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Senators 'Fed Up' with DoD S&I Pay Parity Delays

05-29-24 WR Pay Parity WEBSITE
05-29-24 WR Pay Parity WEBSITE
Washington Report

Three senators are impatient with the Pentagon for being 20 months late in providing Congress with a required implementation plan to give National Guardsmen and Reservists the same special and incentive pay as their active-duty counterparts.

"I am absolutely fed up," Sen. Tammy Duckworth, D-Ill., told Military.com in an interview published May 22.

"I know when I'm being slow-rolled, and I'm being slow-rolled on this because active duty doesn't want to provide the same benefits to our Guard and Reserve troops," added Duckworth, a retired Army Guard aviator who is also a current member of the Senate Armed Services Committee.

Retired Maj. Gen. Francis M. McGinn, the NGAUS president, said DoD was "slow rolling the will of Congress" on S&I pay in two Feb. 5 letters to congressional defense leaders asking for an investigation into the agency's delay.

The U.S. military offers S&I pay to compensate personnel for maintaining special skills such as flight pay for pilots and jump pay for paratroopers.

But Guardsmen and Reservists receive just a small fraction of the amount that active-duty personnel get for maintaining the same standard of proficiency.

This disparity was supposed to change with the enactment of the fiscal 2022 National Defense Authorization Act.

A provision in the fiscal 2022 NDAA required the Pentagon to "pay a member of the reserve component of an armed force incentive pay in the same monthly amount as that paid to a member in the regular component of such armed force performing comparable work requiring comparable skills."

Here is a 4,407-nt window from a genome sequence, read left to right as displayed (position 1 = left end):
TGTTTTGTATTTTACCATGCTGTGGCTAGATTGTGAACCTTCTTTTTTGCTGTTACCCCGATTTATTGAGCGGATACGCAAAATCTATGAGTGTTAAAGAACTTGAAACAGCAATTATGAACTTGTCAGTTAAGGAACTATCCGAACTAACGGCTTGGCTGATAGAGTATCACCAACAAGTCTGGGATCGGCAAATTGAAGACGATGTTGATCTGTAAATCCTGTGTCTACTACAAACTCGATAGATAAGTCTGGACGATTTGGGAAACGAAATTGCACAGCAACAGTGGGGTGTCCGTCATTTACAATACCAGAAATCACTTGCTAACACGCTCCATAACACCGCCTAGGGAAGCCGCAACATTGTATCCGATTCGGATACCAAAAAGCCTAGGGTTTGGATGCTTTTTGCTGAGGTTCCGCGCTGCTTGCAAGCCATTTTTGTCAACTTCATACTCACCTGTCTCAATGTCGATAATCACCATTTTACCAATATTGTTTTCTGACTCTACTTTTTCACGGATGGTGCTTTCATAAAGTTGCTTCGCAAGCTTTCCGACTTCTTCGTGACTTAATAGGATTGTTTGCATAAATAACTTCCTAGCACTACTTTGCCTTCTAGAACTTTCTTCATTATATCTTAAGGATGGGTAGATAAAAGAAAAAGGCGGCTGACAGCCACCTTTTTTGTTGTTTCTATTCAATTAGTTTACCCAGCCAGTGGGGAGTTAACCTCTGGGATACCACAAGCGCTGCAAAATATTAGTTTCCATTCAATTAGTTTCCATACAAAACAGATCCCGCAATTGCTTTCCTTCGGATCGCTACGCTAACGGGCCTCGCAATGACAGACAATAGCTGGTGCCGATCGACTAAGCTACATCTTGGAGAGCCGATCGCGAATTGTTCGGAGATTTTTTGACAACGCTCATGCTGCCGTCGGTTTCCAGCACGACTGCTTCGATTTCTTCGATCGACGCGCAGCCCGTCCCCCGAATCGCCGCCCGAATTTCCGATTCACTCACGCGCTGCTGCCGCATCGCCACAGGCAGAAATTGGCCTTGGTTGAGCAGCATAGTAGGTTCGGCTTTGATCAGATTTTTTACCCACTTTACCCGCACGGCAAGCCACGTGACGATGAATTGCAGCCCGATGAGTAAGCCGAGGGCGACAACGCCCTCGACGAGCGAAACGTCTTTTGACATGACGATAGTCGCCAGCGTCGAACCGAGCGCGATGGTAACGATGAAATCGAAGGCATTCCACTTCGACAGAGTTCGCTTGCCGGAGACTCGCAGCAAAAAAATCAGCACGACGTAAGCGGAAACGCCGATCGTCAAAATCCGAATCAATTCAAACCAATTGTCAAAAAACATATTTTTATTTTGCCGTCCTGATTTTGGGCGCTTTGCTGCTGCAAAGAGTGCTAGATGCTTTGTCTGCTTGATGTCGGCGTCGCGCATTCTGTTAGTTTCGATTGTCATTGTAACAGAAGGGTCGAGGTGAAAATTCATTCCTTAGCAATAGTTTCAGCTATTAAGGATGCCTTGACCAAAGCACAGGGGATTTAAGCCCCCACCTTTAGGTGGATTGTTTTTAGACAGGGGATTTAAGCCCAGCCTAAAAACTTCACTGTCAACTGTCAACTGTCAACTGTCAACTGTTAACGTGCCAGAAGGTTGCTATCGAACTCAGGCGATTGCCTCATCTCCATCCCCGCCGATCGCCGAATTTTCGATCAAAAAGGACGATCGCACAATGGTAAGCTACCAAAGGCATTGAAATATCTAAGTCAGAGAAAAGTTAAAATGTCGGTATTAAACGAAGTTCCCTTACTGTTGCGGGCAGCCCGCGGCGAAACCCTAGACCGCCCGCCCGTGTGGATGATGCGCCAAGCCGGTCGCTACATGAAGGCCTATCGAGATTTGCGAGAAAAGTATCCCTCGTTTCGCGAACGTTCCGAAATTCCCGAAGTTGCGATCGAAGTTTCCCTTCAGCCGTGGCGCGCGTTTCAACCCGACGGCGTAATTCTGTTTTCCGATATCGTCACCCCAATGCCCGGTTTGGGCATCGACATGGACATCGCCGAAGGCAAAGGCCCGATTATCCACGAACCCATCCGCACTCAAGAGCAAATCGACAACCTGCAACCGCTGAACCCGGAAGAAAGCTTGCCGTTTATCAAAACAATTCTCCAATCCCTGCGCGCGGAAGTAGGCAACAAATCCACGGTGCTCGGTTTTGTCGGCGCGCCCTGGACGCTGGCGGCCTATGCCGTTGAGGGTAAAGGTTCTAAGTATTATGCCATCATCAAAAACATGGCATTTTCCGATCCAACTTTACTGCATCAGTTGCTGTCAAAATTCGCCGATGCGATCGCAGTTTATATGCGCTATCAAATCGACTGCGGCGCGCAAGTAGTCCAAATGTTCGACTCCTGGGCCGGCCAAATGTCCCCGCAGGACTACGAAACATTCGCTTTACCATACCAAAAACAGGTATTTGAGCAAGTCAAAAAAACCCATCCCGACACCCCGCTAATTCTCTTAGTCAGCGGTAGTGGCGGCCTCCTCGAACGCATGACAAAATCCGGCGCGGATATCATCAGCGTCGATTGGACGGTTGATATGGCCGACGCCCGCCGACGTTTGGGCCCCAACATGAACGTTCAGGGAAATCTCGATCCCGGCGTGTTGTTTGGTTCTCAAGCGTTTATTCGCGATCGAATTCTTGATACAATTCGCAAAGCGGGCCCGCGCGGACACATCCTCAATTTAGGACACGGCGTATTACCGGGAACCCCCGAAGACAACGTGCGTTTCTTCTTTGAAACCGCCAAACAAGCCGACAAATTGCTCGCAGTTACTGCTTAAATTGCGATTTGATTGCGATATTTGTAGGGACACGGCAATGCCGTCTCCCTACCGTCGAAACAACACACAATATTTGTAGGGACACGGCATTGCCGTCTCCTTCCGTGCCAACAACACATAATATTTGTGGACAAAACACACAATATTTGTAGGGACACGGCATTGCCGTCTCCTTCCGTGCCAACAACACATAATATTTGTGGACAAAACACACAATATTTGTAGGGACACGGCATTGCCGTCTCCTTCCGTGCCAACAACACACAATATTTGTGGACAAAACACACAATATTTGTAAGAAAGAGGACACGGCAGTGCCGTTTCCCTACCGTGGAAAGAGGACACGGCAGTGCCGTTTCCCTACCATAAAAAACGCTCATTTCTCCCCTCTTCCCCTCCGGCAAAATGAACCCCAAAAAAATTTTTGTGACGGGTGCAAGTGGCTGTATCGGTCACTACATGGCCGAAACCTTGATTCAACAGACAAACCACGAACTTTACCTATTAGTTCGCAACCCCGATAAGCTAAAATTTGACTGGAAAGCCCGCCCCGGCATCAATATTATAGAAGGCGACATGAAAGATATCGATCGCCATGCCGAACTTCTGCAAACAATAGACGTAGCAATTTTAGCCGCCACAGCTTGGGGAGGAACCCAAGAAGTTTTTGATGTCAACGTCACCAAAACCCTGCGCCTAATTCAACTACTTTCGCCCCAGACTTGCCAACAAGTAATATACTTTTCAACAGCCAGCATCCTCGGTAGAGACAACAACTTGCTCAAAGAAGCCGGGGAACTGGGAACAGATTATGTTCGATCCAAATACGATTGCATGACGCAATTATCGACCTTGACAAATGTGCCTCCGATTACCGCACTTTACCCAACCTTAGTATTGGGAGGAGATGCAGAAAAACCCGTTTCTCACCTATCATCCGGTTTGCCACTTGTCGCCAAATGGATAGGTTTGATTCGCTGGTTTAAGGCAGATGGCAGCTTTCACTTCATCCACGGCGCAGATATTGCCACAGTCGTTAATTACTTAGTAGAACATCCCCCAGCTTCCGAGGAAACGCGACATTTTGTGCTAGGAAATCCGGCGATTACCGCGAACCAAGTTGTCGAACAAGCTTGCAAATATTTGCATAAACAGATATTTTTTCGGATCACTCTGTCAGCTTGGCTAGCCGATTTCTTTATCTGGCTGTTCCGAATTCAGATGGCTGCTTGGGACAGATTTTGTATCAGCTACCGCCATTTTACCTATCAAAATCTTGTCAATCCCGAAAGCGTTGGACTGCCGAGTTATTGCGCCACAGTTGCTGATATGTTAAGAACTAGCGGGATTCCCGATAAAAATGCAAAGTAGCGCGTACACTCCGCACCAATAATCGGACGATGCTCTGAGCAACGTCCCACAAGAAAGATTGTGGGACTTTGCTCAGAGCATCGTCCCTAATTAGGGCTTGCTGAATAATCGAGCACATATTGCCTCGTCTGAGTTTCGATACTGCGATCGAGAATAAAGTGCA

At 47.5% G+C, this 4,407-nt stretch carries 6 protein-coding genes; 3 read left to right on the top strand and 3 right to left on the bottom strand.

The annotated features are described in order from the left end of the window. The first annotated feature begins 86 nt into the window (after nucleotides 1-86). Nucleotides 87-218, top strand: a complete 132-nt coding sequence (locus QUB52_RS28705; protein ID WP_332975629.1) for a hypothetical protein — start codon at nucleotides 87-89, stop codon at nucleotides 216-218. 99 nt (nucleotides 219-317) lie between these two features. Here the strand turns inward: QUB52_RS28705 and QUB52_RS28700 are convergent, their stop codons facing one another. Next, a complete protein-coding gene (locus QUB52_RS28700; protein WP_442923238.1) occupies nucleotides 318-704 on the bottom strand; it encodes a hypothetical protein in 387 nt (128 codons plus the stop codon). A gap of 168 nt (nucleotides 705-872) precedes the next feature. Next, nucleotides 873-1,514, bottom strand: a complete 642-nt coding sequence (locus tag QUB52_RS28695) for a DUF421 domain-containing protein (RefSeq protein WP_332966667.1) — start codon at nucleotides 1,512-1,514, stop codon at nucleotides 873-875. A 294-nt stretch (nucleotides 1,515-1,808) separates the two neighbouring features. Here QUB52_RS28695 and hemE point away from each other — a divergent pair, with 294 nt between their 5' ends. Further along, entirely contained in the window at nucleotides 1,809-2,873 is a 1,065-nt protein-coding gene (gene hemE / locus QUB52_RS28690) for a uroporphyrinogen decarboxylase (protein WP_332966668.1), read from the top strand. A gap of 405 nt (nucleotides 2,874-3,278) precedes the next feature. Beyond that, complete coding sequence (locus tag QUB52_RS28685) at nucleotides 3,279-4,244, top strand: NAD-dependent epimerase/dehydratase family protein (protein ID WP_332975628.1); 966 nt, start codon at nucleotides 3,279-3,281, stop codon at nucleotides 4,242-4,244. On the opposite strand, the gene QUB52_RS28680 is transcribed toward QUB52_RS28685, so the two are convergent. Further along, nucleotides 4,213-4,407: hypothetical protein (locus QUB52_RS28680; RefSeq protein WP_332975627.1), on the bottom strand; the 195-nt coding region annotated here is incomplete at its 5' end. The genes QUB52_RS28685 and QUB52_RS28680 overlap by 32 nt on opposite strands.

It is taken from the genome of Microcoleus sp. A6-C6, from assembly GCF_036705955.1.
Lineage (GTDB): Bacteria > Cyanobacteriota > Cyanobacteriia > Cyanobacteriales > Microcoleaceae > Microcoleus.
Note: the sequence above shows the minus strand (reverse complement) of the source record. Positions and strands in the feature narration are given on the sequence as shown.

This law gave DoD until Sept. 30, 2022, to provide an implementation plan for S&I pay parity and to certify that the change has no adverse effects.

But six months after the deadline, the Pentagon told Congress in a report that active-duty service members could leave for the Guard and Reserves if incentive pay was increased.

DoD officials added that as written, the law would require some new incentive payments to Guardsmen and Reservists that are only needed for active-duty personnel.

While lawmakers tweaked the law on S&I pay in the fiscal 2024 NDAA to address the Pentagon's concerns, they still have no idea when they will receive an implementation plan.

Duckworth said last week that she wants to see some progress by the time the SASC meets during the second week of June to mark up the committee's version of the fiscal 2025 NDAA.

She added that without progress, she will try forcing movement from the Pentagon. Duckworth did not elaborate on the possible courses of action she would take to get DoD to follow the law on S&I pay.

At a SASC hearing earlier in May, a DoD official said the Pentagon was still studying the issue of S&I pay.

"I'm giving them an opportunity to respond," Duckworth said of DoD's timeline for a new study on the topic. "But certainly for me, everything is on the table. And if I have to throw some sharp elbows come this NDAA, then I will."

Duckworth is not the only senator interested in DoD's handling of S&I pay parity.

"Congress still awaits a full report on the matter," Sen. Jeanne Shaheen, D-N.H., the co-chair of the Senate National Guard Caucus, told NATIONAL GUARD in an April 11 interview.

"If we tell [the Pentagon] to do something, they should do it," Sen. Lindsey Graham, R-S.C., the Republican co-chair of the Senate National Guard Caucus, told NATIONAL GUARD in an April 10 conversation. "And based on this interview, I’ll get with Sen. Shaheen and we’ll kick their ass."

— By John Goheen